Zach Beauvais

Unfavourable rail network numbers

by | Apr 29, 2008 | Travel

I have come to the conclusion, after being without a car for five years, that travel by rail in the UK is just about the most infuriating process you can undertake on a regular basis. Every day, one of my 6 train journeys to or from work will fail in some way or other. Either there will be a delay, a last-minute platform change, a cancellation… something goes wrong.

Looking at the complexity of the rail network, it’s not surprising that it doesn’t always run exactly right. However, since I can pretty much guarantee that my train journey to work or back will be compromised in some way, I’m starting to wonder. There is no ‘normal’ service, you see. It’s a myth that the trains usually make it on time. Perhaps it is more than 50% of each leg of any given journey… maybe. But at some stage in every multi-sectioned journey I’ve had, some aspect of the trip fails.

II’m beginning to wonder what could possibly fix this situation. I’m told daily by an electronic voice: “I’m extremely sorry for the severe delay to this service.” I wonder what rail executives hope to achieve by creating an automated apology system? It’s not exactly like it’s a good value for money trade-off either. Train travel is bloody expensive, and it doesn’t work the majority of the time.

Maybe executive heads need to roll, maybe a huge infusion of public money needs injecting into the system, maybe… they need a change of perspective. If they measure every individual step in a day, they might come to the conclusion that they’ve failed n number of times. n=number of delayed, cancelled or otherwise compromised phases of transit between any two given points on the network. However, if X represents the full journey of an individual in a sampled population, and X is made up of a number of phases, I wonder how many X’s would end up compromised in some way?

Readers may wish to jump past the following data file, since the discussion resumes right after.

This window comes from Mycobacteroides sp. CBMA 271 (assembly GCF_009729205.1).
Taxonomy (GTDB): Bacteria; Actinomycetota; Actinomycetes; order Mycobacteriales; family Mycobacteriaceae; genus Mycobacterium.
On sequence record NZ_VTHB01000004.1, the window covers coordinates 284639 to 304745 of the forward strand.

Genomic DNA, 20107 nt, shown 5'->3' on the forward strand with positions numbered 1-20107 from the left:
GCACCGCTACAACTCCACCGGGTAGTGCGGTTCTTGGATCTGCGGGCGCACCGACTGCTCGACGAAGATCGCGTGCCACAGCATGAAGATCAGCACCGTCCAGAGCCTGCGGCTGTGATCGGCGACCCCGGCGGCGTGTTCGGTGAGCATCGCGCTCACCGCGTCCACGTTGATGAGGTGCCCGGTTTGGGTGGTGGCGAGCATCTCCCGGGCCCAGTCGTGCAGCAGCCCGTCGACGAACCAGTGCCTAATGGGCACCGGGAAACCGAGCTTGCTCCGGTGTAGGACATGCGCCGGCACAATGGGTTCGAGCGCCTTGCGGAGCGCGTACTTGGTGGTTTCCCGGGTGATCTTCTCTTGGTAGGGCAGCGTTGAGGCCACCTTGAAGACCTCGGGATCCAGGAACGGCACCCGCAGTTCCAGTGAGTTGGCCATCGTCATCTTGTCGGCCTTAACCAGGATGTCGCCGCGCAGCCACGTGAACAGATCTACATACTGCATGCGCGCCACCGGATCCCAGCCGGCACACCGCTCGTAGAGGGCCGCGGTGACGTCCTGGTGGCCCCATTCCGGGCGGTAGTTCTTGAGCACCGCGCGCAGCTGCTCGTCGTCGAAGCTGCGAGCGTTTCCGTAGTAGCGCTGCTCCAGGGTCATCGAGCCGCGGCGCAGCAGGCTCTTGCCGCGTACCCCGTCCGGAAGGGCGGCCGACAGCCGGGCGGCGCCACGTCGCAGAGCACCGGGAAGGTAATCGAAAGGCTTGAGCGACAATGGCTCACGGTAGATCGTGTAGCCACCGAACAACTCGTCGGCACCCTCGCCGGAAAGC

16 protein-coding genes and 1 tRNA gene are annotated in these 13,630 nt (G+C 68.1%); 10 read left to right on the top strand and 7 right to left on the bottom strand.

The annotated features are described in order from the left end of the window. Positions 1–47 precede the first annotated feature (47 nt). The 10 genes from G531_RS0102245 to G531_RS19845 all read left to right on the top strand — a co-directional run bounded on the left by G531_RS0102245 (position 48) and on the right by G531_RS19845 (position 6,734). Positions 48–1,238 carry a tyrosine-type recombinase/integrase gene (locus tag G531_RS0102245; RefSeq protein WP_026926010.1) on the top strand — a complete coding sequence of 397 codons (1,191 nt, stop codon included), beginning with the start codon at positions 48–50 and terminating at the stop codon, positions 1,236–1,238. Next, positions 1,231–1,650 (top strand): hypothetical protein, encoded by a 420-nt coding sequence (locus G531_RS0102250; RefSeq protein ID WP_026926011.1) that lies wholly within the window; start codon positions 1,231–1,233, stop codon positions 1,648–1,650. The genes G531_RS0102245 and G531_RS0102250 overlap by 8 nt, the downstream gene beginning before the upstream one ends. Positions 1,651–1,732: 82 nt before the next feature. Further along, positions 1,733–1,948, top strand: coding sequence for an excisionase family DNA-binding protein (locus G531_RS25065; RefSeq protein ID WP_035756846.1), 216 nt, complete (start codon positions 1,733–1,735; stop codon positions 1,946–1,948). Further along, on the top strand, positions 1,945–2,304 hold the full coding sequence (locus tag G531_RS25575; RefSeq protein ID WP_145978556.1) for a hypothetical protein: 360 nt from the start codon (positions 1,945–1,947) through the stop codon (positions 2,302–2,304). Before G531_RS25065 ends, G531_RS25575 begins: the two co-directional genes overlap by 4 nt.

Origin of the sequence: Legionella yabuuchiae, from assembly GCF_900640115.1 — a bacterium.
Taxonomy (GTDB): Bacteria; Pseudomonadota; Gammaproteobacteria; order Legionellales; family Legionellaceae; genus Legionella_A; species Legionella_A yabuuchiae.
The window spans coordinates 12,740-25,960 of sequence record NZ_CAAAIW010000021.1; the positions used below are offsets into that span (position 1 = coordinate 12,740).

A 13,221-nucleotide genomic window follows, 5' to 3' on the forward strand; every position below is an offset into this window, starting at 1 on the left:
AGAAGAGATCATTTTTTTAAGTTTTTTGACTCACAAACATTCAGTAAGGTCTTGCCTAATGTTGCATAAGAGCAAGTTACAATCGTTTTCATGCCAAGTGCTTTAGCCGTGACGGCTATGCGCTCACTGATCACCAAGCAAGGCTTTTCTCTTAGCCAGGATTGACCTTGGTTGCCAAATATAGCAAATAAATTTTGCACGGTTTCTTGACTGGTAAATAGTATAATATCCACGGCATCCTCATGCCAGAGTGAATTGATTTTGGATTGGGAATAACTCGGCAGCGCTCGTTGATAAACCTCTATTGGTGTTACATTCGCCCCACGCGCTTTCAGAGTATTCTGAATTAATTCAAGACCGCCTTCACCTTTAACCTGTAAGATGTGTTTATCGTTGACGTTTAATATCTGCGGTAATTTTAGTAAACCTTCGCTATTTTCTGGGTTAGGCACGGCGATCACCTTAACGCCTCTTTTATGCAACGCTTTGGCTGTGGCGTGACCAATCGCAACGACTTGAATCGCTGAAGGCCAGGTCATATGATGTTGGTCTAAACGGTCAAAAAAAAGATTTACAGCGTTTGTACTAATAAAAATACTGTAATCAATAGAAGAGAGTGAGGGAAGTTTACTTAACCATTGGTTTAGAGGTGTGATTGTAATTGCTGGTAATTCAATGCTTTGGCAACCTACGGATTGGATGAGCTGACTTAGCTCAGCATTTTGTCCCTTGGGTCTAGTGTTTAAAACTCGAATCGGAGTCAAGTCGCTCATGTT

Sample 100 complete journeys across the entire network. Each journey is an individual X (complete from point A to B with each stop and change included). Each completed leg of any given X could be designated y, and any compromised legs (including additionally-accrued attrition from one failed leg compromising another) could be w’s.

There are two numbers I’d be interested in seeing:

  • The ratio of y’s to w’s across the sampled population’s collective X’s
  • The number of X’s which contain at least one w

I reckon and predict, that these numbers would reflect very unfavorably on the network’s ability to run itself.

What’s the fix?

No idea… though I do worry no one in the rail network has any clue either.

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